Wednesday, 22 May 2019 16:49

OCBC and OCO Host 2019 Baby Shower

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Sarah Van Patten, community volunteer and doula, sews a baby sling during the Community Baby Shower held recently at Oswego Health. Sponsored by Oswego County Opportunities’ (OCO) WIC Program and the Oswego County Breastfeeding Coalition (OCBC) the event featured presentations on the expectations of motherhood and the benefits of breastfeeding, and what to expect while in the hospital for delivery. Sarah Van Patten, community volunteer and doula, sews a baby sling during the Community Baby Shower held recently at Oswego Health. Sponsored by Oswego County Opportunities’ (OCO) WIC Program and the Oswego County Breastfeeding Coalition (OCBC) the event featured presentations on the expectations of motherhood and the benefits of breastfeeding, and what to expect while in the hospital for delivery. Submitted photo

The Oswego County Breastfeeding Coalition (OCBC) and Oswego County Opportunities (OCO) WIC program recently hosted a Baby Shower at Oswego Hospital for new and expectant mothers from the community.

An annual event, the Baby Shower was spearheaded by the OCBC, an organization consisting of representatives from Oswego County Opportunities (OCO) WIC Program, OPTIONS, Oswego Health, Cornell Cooperative Extension of Oswego County, REACH CNY, Cayuga Community College, Mother Earth Baby, Oswego County OBGYN, Oswego County Health Department, and community members that strive to promote and support breastfeeding families.

“The goal of our Community Baby Shower is to educate expectant mothers on the benefits of breast feeding and accessing community resources that will help them become successful breast feeding mothers,” said Oswego County Breast Feeding Coalition President Amanda Barbera, CLC, of REACH CNY.

“Studies have shown that there are many benefits to breastfeeding,” added WIC Breastfeeding Coordinator Mary Ellen Pierce, CDN, IBCLC. “Healthier babies are less apt to be sick and develop ear infections. Breastfeeding also protects babies against risk factors related to SIDS, and reduces the risks for breastfeeding mothers against some types of cancer.”

The shower featured several presentations regarding the expectations of motherhood and the benefits of breastfeeding and covered a number of educational topics such as breast anatomy and what to expect and what will happen with their body, how breastfeeding works, positioning the baby for nursing, determining how much food the baby needs, how to know when the baby is getting enough, the importance of proper nutrition throughout pregnancy and while breastfeeding, and what to expect while in the hospital for delivery. Other presentations focused on safety issues and proper installations of car seats, and the convenience of and the proper way to carry the baby with a baby sling.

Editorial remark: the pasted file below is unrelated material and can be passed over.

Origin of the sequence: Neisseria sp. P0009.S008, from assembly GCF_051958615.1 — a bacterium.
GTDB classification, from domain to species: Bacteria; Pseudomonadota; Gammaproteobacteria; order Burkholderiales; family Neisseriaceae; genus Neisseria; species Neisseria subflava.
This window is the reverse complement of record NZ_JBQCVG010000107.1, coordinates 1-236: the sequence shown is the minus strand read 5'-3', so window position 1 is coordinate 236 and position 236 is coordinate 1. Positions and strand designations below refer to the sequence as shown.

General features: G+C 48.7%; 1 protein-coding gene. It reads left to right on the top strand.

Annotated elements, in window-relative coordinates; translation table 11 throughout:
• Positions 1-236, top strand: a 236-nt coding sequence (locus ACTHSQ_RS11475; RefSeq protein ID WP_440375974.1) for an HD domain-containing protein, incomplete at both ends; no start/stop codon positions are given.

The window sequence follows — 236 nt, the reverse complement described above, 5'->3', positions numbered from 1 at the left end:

In addition to the presentations the event featured a panel of nursing mothers that are advocates for breastfeeding. The panel, which included peer advocates from the WIC program, shared their experiences and fielded questions regarding breastfeeding.

“It was an opportunity to engage in open conversation with mothers that are willing to candidly share their stories,” added Pierce. “Our peer advocates - mothers who have previously or are currently breastfeeding - offer the proper education necessary for expectant mothers to successfully begin breastfeeding. They are an excellent resource as they provide education and encouragement while empowering mothers who would like to breastfeed their children.”

As no baby shower is complete without gifts, each mother at the event went home with a gift bag from Fidelis Care and a handmade double-ring sling. The slings allow parents to securely carry a newborn or a toddler and still have two free hands. Lisa Emmons of Mother Earth Baby along with other facilitators assisted the mothers in preparing the fabric and sewing their own double-ring sling. Upon completion, the mothers were taught the proper way to use the sling and the many advantages it offers.

The event concluded with a tour of Oswego Hospital’s OB Unit.

The Oswego County Breastfeeding Coalition Baby Shower and other events it hosts are made possible solely through donations of foods, fabric, and funds from area businesses and the participating agencies. “The support that we receive is greatly appreciated. I would also like to acknowledge Oswego Hospital and the Fulton Walmart for providing refreshments and United Healthcare Insurance. Their support helps to ensure that we will be able to hold this event for years to come. Those wishing to help support the efforts of the Oswego County Breastfeeding Coalition may contact Lisa Emmons, at 315-216-4622,” added Pierce.

For more information on the benefits of breastfeeding, or the many services offered through the WIC Program, you may visit their main office located at the OCO Oswego Health Center, 10 George Street in Oswego, Monday through Friday, 8:30 a.m. – 4:30 p.m., or call them at 315-343-1311, or toll free 1-888-730-3803.

OCO is a private, non-profit agency that has been supporting communities throughout Oswego County since 1966. A member agency of the United Way of Greater Oswego County, OCO provides more than 50 vital services throughout 100 separate locations. For more information, visit www.oco.org. Did you know? It’s OCO!

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